”Give me five.”

The point of the Vandyke beard was aimed straight past the speaker.

”Cards?” repeated the dealer.

”Five! Can't you hear?”

The man braced against the bar looked around with interest. In the maskof Mick Kennedy the single eye closed almost imperceptibly. Slowly theface of the dealer turned.

”I can hear you pretty well when you cash into the game. You already oweme forty blues, Blair.”

The long figure stiffened, the face went pale.

”You--mean--you--” the tongue was very thick. ”You cut me out?”

For a moment there was silence; then once more the beard pointed to theplayer next beyond.

”Cards?” for the third time.

Five chips ranged in a row beside their predecessors.

”Three.”

A hand, almost the hand of a gentleman, went instinctively to the gauntthroat of the ignored gambler and jerked at the close flannel shirt;then without a word the owner got unsteadily to his feet and followedan irregular trail toward the interested spectator at the bar.

”Have a drink with me, pard,” said the gambler, as he regarded theimmovable Mick. ”Two whiskeys, there!”

Kennedy did not stir, and for five seconds Blair blinked his dulled eyesin wordless surprise; then his fist came down upon the cottonwood boardwith a mighty crash.

”Wake up there, Mick!” he roared. ”I'm speaking to you! A couple of'ryes' for the gentleman here and myself.”

Another pause, momentary but effective.

”I heard you.” The barkeeper spoke quietly but without the slightestchange of expression, even of the eye. ”I heard you, but I'm not dealingout drinks to deadbeats. Pay up, and I'll be glad to serve you.”

Swift as thought Blair's hand went to his hip, and the rattle ofpoker-chips sympathetically ceased. A second, and a big revolver wastrained fair at the dispenser of liquors.

”Curse you, Mick Kennedy!” muttered a choking voice, ”when I orderdrinks I want drinks. Dig up there, and be lively!”

The man by the speaker's side, surprised out of his intoxication, edgedaway to a discreet distance; but even yet the Irishman made no move.Only the single headlight shifted in its socket until it lookedunblinkingly into the blazing eyes of the gambler.

”Tom Blair,” commanded an even voice, ”Tom Blair, you white liveredbully, put up that gun!”

Slowly, very slowly, the speaker turned,--all but the terribleCyclopean eye,--and moved forward until his body leaned upon the bar,his face protruding over it.

”Put up that gun, I tell you!” A smile almost fiendish broke over thefurrows of the rugged face. ”You wouldn't dast shoot, unless perhaps itwas a woman, you coward!”

For a fraction of a minute there was silence, while over the visage ofthe challenged there flashed, faded, recurred the expression we pay gooddollars to watch playing upon the features of an accomplished actor;then the yellow streak beneath the bravado showed, and the menacing handdropped to the holster at the hip. Once again Kennedy, who seldom made amistake, had sized his man correctly.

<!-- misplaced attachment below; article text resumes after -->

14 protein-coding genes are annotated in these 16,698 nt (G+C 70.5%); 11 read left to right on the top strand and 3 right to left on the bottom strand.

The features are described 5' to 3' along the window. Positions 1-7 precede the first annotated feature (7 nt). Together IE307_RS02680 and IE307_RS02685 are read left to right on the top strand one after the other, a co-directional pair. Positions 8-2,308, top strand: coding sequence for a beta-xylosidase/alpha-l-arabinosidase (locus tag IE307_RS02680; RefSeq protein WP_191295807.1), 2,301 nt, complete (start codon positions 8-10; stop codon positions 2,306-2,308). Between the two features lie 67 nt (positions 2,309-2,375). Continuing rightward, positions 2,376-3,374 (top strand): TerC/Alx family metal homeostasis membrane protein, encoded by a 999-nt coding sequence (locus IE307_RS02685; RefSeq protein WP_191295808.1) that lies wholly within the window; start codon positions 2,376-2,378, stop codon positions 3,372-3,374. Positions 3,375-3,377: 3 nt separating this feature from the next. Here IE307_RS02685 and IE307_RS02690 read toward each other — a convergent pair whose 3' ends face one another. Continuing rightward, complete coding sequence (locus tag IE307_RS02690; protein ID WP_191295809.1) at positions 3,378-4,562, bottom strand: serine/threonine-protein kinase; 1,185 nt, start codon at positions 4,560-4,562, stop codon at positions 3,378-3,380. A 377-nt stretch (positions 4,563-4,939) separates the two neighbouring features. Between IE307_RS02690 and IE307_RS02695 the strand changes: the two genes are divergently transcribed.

”What do I owe you altogether, Mick?” asked a changed and subdued voice.”Make it as easy as you can.”

Kennedy relaxed into his lounging position.

”Thirty-five dollars. We'll call it thirty. You've been setting them upto everybody here for a week on your face.”

”Can't you give me just a little more credit, Mick?” An expression meantto be a smile formed upon the haggard face. ”Just for old time's sake?You know I've always been a good customer of yours, Kennedy.”

”Not a cent.”

”But I've got to have liquor!” One hand, ill-kept, but long of fingersand refined of shape, steadied the speaker. ”I can't get along withoutit!”

”Sell something, then, and pay up.”

The man thought a moment and shook his head.

”I haven't anything to sell; you know that. It's the wrong time of theyear.” He paused, and the travesty of a smile reappeared. ”NextWinter--”

”You've got a horse outside.”

For an instant Blair's gaunt face darkened at the insult; he grew almostdignified; but the drink curse had too strong a grip upon him and theodor of whiskey was in the air.

”Yes, I've a good horse,” he said slowly. ”What'll you give for him?”

”Seventy dollars.”

”He's a good horse, worth a hundred.”

”I'm glad of that, but I'm not dealing in horses. I make the offer justto oblige you. Besides, as you said, it's an off season.”

”You won't give me more?”

”No.”

Blair looked impotently about the room, but his former companions hadreturned to their game. Filling in the silence, the dull clatter ofchips mingled with the drunken snores of the man on the floor.

”Very well, give me forty,” he said at last.

”You accept, do you?”

”Yes.”

”All right.”

Blair waited a moment. ”Aren't you going to give me what's coming?” heasked.

Slowly the single eye fixed him as before.

”I didn't know you had anything coming.”

”Why, you just said forty dollars!”

There was no relenting in Kennedy's face.

”You owe that gentleman over there at the table for forty blues. I'llsettle with him.”

Instinctively, as before, Blair's thin hand went to his throat,clutching at the coarse flannel. He saw he was beaten.

”Well, give me a drink, anyway!”

Silently Mick took a big flask from the shelf and set it with a decanterupon the bar. Filling the glass, Blair drained it at a gulp, refilledand drained it--and then again.

”A little drop to take along with me,” he whined.

Kennedy selected a pint bottle, filled it from the big flask, andsilently proffered it over the board.

Blair took the extended favor, glanced once more about the room, andstumbled toward the exit. Mick busied himself wiping the soiled bar witha towel, if possible, even more filthy. At the threshold, his hand uponthe knob, Blair paused, stiffened, grew livid in the face.

”May Satan blister your scoundrel souls, all of you!” he cursed.

Not a man within sound of his voice gave sign that he had heard, as theopened door returned to its casing with a crash.